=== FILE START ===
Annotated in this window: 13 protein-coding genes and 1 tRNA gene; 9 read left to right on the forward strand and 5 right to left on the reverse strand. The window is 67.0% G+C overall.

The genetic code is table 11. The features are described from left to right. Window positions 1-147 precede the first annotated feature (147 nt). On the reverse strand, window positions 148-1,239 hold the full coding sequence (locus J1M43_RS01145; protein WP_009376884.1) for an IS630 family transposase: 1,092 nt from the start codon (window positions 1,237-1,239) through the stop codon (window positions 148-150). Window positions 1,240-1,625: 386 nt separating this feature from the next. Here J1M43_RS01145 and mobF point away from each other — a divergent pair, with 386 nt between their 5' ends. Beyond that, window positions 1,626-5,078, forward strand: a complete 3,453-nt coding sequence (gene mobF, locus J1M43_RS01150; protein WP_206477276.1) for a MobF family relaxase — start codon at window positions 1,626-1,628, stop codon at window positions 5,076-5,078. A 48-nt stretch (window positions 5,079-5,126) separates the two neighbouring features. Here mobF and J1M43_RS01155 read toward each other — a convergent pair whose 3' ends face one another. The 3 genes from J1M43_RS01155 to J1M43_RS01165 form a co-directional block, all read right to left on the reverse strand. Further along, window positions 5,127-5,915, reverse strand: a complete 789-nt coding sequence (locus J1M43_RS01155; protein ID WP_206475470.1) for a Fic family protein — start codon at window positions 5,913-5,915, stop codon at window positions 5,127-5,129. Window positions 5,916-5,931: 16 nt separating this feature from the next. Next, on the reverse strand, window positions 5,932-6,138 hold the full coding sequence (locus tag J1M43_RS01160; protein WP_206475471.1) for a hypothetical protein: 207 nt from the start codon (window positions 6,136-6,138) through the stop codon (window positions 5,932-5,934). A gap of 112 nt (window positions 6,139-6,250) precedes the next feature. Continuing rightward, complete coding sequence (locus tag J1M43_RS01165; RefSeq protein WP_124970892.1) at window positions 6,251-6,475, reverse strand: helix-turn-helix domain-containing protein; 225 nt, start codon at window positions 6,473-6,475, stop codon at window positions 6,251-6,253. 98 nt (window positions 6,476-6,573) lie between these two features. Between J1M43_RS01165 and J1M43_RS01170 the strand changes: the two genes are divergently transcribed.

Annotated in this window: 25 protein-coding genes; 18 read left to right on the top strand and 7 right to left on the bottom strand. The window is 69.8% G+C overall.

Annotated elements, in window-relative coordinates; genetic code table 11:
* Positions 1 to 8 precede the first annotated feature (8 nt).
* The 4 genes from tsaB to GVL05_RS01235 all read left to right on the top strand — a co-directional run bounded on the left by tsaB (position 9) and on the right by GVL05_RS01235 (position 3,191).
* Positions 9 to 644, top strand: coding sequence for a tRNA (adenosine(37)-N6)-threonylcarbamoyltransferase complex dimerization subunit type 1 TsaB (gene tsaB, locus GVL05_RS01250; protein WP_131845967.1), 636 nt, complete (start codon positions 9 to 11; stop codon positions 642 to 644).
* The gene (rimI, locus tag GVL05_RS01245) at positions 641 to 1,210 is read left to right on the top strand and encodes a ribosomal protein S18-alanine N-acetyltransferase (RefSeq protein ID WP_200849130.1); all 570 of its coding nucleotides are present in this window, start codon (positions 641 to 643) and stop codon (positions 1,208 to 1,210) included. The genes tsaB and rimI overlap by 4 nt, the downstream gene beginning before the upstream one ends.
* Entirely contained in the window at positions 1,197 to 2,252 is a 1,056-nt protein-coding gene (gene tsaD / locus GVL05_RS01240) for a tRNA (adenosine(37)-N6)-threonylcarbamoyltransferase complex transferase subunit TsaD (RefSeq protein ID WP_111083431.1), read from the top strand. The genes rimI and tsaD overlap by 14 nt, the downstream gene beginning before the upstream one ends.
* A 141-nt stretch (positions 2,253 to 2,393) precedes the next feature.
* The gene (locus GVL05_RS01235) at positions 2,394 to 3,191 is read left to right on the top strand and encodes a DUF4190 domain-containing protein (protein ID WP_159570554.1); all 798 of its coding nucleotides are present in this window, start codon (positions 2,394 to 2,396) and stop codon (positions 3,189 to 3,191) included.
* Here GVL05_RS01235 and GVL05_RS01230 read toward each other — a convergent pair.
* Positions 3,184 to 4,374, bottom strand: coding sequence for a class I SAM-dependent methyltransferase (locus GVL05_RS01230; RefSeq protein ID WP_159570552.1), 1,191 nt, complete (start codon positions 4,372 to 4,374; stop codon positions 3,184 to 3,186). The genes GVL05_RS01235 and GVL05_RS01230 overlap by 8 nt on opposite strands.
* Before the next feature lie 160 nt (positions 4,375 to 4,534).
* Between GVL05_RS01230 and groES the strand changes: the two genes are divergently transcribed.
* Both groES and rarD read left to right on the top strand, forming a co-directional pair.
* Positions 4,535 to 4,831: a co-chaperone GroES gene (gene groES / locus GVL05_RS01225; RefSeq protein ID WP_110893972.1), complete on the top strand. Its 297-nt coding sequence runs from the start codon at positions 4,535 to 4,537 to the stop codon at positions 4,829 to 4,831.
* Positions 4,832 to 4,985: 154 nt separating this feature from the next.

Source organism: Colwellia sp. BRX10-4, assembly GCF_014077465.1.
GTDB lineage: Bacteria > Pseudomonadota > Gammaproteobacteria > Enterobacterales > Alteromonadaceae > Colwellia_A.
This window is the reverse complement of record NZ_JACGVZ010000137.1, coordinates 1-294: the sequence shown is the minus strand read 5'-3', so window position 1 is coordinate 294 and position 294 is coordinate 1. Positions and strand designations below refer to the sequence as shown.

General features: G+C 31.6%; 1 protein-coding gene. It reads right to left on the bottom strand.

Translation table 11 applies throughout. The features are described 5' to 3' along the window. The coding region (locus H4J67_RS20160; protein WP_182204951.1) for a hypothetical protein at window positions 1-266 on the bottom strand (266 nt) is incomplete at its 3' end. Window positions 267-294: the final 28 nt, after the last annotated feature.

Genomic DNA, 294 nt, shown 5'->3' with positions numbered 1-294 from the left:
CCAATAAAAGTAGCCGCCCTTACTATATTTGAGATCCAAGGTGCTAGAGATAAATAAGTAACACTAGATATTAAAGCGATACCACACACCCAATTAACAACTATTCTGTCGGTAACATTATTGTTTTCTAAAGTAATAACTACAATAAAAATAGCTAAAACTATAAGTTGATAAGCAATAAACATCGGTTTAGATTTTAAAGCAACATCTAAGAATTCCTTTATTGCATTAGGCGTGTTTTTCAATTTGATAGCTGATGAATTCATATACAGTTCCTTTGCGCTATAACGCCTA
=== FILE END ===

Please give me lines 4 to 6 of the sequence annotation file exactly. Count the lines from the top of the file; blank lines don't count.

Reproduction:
Annotated elements, in window-relative coordinates; genetic code table 11:
* Positions 1 to 8 precede the first annotated feature (8 nt).
* The 4 genes from tsaB to GVL05_RS01235 all read left to right on the top strand — a co-directional run bounded on the left by tsaB (position 9) and on the right by GVL05_RS01235 (position 3,191).